WASHINGTON, January 29, 1861.
To JAMES GLYNN, commanding the Macedonian; Capt. W. S. WALKER, commanding the Brooklyn, and other naval officers in command; and Lieut. ADAM J. SLEMMER, First Regiment Artillery, U. S. Army, commanding Fort Pickens, Pensacola, Fla.:
In consequence of the assurances received from Mr. Mallory in a telegram of yesterday to Messrs. Slidell, Hunter, and Bigler, with a request it should be laid before the President, that Fort Pickens would not be assaulted, and an offer of such an assurance to the same effect from Colonel Chase, for the purpose of avoiding a hostile collision, upon receiving satisfactory assurances from Mr. Mallory and Colonel Chase that Fort Pickens will not be attacked, you are instructed not to land the company on board the Brooklyn unless said fort shall be attacked or preparations shall be made for its attack. The provisions necessary for the supply of the fort you will land. The Brooklyn and other vessels of war on the station will remain, and you will exercise the utmost vigilance and be prepared at a moment's warning to land the company at Fort Pickens, and you and they will instantly repel an attack on the fort. The President yesterday sent a special message to Congress commending the Virginia resolutions of compromise. The commissioners of different States are to meet here on Monday, the 4th February, and it is important that during their session a collision of arms should be avoided, unless an attack should be made or there should be preparation for such an attack. In either event the Brooklyn and the other vessels will act promptly.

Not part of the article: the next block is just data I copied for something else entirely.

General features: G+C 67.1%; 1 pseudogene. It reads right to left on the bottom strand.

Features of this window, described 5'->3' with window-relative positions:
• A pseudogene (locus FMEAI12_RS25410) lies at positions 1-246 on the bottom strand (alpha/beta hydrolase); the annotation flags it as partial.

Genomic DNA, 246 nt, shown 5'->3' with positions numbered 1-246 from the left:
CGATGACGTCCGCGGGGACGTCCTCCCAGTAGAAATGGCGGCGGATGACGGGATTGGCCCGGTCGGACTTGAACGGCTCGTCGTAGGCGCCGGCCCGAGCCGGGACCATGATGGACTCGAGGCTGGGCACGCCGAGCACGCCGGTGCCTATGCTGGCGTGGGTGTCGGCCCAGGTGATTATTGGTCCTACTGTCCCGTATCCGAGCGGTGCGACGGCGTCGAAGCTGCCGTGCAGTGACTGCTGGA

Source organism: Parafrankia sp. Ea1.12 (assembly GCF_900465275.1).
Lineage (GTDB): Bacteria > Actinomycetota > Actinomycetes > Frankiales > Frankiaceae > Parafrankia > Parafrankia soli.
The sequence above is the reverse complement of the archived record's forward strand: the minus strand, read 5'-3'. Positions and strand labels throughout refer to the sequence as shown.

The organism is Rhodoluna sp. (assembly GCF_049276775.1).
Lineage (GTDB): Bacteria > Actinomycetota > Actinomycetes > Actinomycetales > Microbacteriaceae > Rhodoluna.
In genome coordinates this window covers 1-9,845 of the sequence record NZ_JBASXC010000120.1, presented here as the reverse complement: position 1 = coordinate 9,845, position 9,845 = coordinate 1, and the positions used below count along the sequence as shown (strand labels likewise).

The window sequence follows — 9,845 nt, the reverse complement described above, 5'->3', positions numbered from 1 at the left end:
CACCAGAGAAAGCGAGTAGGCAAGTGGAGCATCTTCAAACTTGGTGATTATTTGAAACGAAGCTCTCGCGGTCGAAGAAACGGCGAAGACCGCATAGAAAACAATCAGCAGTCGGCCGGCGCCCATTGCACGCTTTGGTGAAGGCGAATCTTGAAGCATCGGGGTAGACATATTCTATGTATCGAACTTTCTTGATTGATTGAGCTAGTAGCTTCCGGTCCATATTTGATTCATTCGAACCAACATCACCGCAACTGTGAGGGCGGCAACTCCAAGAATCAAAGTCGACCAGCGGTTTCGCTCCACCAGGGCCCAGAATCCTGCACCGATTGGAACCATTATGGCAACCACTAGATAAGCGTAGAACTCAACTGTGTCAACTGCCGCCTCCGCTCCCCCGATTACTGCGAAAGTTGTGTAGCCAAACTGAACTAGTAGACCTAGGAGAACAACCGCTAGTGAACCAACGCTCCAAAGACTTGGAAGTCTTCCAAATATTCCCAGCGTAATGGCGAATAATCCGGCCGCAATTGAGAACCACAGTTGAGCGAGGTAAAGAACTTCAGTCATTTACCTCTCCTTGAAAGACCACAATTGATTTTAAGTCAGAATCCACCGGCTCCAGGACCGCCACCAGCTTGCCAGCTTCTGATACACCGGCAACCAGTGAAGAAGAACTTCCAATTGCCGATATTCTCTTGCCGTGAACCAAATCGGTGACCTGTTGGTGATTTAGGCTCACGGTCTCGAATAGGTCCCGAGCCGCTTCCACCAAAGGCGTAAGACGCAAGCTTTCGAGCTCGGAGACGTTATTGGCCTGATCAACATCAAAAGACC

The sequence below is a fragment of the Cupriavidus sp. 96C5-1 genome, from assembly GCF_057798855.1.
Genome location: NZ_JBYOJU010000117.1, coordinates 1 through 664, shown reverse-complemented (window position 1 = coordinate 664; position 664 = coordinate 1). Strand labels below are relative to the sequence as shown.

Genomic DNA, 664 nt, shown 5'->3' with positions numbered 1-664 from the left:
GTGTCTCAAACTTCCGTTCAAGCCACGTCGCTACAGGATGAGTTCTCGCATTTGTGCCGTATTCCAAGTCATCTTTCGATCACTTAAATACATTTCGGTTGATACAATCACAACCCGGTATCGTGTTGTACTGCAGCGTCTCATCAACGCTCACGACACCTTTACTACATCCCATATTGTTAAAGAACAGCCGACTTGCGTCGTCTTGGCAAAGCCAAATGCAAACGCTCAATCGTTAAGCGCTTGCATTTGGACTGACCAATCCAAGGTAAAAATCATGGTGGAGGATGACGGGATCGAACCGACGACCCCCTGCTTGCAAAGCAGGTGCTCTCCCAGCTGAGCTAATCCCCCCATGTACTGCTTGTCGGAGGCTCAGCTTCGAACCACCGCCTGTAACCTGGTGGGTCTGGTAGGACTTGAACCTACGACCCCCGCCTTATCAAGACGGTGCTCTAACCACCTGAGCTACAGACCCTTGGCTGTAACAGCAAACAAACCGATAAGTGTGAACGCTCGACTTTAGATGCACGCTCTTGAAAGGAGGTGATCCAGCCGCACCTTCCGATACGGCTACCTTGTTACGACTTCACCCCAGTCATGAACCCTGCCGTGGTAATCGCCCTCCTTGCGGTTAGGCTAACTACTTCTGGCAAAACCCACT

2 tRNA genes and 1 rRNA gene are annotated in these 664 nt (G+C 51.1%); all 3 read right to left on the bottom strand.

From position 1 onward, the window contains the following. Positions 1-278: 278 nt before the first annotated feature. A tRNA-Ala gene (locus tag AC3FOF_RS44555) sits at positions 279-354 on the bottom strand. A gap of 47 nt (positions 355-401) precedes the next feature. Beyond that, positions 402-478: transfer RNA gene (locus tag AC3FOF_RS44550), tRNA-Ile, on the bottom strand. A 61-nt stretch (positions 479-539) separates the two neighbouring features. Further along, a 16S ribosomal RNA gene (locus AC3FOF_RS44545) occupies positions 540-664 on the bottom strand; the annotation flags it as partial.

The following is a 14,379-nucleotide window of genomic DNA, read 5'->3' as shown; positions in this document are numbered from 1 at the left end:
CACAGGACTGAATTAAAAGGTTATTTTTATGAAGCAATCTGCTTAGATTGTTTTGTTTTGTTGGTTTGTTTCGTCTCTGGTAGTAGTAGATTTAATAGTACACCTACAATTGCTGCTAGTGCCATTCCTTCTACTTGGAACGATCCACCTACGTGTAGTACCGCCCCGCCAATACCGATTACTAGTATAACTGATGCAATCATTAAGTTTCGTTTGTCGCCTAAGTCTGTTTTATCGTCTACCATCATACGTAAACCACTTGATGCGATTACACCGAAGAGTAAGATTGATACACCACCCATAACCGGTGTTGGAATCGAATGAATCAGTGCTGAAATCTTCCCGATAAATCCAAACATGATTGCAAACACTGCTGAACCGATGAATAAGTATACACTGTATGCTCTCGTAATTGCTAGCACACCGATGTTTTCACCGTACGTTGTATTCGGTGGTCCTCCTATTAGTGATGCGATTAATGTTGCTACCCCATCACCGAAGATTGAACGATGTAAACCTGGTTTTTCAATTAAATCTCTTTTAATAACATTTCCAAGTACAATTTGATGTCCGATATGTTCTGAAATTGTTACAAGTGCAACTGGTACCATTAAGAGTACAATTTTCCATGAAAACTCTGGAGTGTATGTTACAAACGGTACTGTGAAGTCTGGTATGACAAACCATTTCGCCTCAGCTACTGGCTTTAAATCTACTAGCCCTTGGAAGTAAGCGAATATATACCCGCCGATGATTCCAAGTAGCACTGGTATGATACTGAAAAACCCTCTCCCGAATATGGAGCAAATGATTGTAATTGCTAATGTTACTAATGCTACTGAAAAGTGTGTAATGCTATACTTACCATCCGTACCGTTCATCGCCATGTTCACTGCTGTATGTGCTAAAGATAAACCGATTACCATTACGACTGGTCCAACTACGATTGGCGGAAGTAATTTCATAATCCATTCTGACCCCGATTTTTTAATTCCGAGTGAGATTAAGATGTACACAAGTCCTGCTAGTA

Your right, and that of the other officers in command at Pensacola, freely to communicate with the Government by special messenger, and its right in the same manner to communicate with yourself and them, will remain intact as the basis on which the present instruction is given.
Secretary of War.
Secretary of the Navy.
SOURCES: The War of the Rebellion: A Compilation of the Official Records of the Union and Confederate Armies, Series I, Volume 1 (Serial No. 1), p. 355-6; Samuel Wylie Crawford, The Genesis of the Civil War: The Story of Sumter, 1860-1861, p. 401-2